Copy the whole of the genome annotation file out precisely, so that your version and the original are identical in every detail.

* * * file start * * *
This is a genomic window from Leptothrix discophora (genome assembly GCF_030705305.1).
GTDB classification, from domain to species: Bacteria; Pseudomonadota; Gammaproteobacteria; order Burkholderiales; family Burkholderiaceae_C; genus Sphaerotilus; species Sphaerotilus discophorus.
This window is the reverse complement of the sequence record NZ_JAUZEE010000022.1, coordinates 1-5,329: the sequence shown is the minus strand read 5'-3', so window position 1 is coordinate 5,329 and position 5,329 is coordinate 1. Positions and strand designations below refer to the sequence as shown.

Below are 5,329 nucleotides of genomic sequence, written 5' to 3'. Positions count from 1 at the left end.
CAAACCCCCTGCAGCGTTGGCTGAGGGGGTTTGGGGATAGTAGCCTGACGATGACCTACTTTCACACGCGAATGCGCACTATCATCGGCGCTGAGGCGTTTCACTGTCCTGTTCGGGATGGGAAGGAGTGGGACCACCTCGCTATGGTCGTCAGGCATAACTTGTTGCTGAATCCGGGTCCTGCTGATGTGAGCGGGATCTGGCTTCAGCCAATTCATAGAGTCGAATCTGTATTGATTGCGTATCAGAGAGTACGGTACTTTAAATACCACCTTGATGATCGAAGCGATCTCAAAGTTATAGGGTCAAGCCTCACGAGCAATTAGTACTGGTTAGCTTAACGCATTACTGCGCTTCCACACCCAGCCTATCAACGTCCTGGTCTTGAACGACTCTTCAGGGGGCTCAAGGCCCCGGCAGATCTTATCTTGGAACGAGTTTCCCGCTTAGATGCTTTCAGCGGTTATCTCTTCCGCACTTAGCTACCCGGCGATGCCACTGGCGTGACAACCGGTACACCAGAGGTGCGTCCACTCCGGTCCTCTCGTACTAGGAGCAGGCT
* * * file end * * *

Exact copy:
This is a genomic window from Leptothrix discophora (genome assembly GCF_030705305.1).
GTDB classification, from domain to species: Bacteria; Pseudomonadota; Gammaproteobacteria; order Burkholderiales; family Burkholderiaceae_C; genus Sphaerotilus; species Sphaerotilus discophorus.
This window is the reverse complement of the sequence record NZ_JAUZEE010000022.1, coordinates 1-5,329: the sequence shown is the minus strand read 5'-3', so window position 1 is coordinate 5,329 and position 5,329 is coordinate 1. Positions and strand designations below refer to the sequence as shown.

Below are 5,329 nucleotides of genomic sequence, written 5' to 3'. Positions count from 1 at the left end.
CAAACCCCCTGCAGCGTTGGCTGAGGGGGTTTGGGGATAGTAGCCTGACGATGACCTACTTTCACACGCGAATGCGCACTATCATCGGCGCTGAGGCGTTTCACTGTCCTGTTCGGGATGGGAAGGAGTGGGACCACCTCGCTATGGTCGTCAGGCATAACTTGTTGCTGAATCCGGGTCCTGCTGATGTGAGCGGGATCTGGCTTCAGCCAATTCATAGAGTCGAATCTGTATTGATTGCGTATCAGAGAGTACGGTACTTTAAATACCACCTTGATGATCGAAGCGATCTCAAAGTTATAGGGTCAAGCCTCACGAGCAATTAGTACTGGTTAGCTTAACGCATTACTGCGCTTCCACACCCAGCCTATCAACGTCCTGGTCTTGAACGACTCTTCAGGGGGCTCAAGGCCCCGGCAGATCTTATCTTGGAACGAGTTTCCCGCTTAGATGCTTTCAGCGGTTATCTCTTCCGCACTTAGCTACCCGGCGATGCCACTGGCGTGACAACCGGTACACCAGAGGTGCGTCCACTCCGGTCCTCTCGTACTAGGAGCAGGCT